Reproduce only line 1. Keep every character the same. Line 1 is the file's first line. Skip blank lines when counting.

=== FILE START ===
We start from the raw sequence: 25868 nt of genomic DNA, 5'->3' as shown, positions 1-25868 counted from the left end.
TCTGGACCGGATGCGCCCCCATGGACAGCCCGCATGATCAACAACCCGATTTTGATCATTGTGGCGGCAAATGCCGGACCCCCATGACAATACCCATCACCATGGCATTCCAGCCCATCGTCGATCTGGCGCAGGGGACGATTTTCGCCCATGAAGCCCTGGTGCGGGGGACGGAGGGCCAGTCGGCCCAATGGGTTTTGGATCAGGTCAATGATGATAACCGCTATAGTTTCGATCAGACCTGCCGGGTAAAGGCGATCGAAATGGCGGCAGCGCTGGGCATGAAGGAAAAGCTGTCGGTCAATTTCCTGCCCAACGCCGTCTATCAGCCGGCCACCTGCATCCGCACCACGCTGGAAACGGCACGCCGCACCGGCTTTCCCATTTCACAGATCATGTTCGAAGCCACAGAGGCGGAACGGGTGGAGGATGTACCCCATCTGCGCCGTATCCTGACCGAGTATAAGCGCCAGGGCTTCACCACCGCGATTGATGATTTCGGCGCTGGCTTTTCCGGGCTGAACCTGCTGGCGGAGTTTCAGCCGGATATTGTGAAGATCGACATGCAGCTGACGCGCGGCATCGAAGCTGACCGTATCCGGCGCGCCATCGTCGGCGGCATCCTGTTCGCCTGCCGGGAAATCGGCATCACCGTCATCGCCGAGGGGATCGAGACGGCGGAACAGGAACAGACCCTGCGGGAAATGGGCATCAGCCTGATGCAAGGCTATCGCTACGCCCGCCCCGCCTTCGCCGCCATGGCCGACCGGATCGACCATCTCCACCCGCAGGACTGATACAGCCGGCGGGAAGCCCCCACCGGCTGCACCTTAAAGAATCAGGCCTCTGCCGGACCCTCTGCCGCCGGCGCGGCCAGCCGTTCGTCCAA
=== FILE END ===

We start from the raw sequence: 25868 nt of genomic DNA, 5'->3' as shown, positions 1-25868 counted from the left end.